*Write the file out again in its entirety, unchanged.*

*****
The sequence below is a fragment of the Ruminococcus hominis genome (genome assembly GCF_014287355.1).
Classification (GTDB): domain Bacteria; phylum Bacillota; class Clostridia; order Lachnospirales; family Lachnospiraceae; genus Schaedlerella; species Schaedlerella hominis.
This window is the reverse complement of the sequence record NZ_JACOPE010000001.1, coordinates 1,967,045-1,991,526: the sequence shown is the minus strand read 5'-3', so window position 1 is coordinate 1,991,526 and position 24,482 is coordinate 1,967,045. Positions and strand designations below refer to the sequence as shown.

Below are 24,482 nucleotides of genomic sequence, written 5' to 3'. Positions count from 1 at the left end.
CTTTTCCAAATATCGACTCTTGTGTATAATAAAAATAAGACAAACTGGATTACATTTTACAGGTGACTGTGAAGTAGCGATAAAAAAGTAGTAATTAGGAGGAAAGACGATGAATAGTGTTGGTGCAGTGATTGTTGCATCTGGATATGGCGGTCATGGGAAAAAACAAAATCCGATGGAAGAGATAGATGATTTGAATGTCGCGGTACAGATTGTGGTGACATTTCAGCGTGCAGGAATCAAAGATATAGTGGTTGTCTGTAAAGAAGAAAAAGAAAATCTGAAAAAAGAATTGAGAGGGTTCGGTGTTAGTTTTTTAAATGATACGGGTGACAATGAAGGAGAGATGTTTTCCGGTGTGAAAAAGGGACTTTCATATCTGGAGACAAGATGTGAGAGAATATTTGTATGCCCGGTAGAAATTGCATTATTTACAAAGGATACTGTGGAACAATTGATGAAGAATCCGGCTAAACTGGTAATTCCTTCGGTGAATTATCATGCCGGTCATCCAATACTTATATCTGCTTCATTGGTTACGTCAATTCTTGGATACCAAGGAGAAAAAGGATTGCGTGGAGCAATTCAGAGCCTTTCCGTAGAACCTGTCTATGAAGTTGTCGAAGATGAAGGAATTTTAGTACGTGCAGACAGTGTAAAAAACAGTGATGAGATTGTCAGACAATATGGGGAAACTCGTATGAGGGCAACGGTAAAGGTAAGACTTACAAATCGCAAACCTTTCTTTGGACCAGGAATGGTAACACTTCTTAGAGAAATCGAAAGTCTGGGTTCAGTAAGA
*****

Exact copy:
The sequence below is a fragment of the Ruminococcus hominis genome (genome assembly GCF_014287355.1).
Classification (GTDB): domain Bacteria; phylum Bacillota; class Clostridia; order Lachnospirales; family Lachnospiraceae; genus Schaedlerella; species Schaedlerella hominis.
This window is the reverse complement of the sequence record NZ_JACOPE010000001.1, coordinates 1,967,045-1,991,526: the sequence shown is the minus strand read 5'-3', so window position 1 is coordinate 1,991,526 and position 24,482 is coordinate 1,967,045. Positions and strand designations below refer to the sequence as shown.

Below are 24,482 nucleotides of genomic sequence, written 5' to 3'. Positions count from 1 at the left end.
CTTTTCCAAATATCGACTCTTGTGTATAATAAAAATAAGACAAACTGGATTACATTTTACAGGTGACTGTGAAGTAGCGATAAAAAAGTAGTAATTAGGAGGAAAGACGATGAATAGTGTTGGTGCAGTGATTGTTGCATCTGGATATGGCGGTCATGGGAAAAAACAAAATCCGATGGAAGAGATAGATGATTTGAATGTCGCGGTACAGATTGTGGTGACATTTCAGCGTGCAGGAATCAAAGATATAGTGGTTGTCTGTAAAGAAGAAAAAGAAAATCTGAAAAAAGAATTGAGAGGGTTCGGTGTTAGTTTTTTAAATGATACGGGTGACAATGAAGGAGAGATGTTTTCCGGTGTGAAAAAGGGACTTTCATATCTGGAGACAAGATGTGAGAGAATATTTGTATGCCCGGTAGAAATTGCATTATTTACAAAGGATACTGTGGAACAATTGATGAAGAATCCGGCTAAACTGGTAATTCCTTCGGTGAATTATCATGCCGGTCATCCAATACTTATATCTGCTTCATTGGTTACGTCAATTCTTGGATACCAAGGAGAAAAAGGATTGCGTGGAGCAATTCAGAGCCTTTCCGTAGAACCTGTCTATGAAGTTGTCGAAGATGAAGGAATTTTAGTACGTGCAGACAGTGTAAAAAACAGTGATGAGATTGTCAGACAATATGGGGAAACTCGTATGAGGGCAACGGTAAAGGTAAGACTTACAAATCGCAAACCTTTCTTTGGACCAGGAATGGTAACACTTCTTAGAGAAATCGAAAGTCTGGGTTCAGTAAGA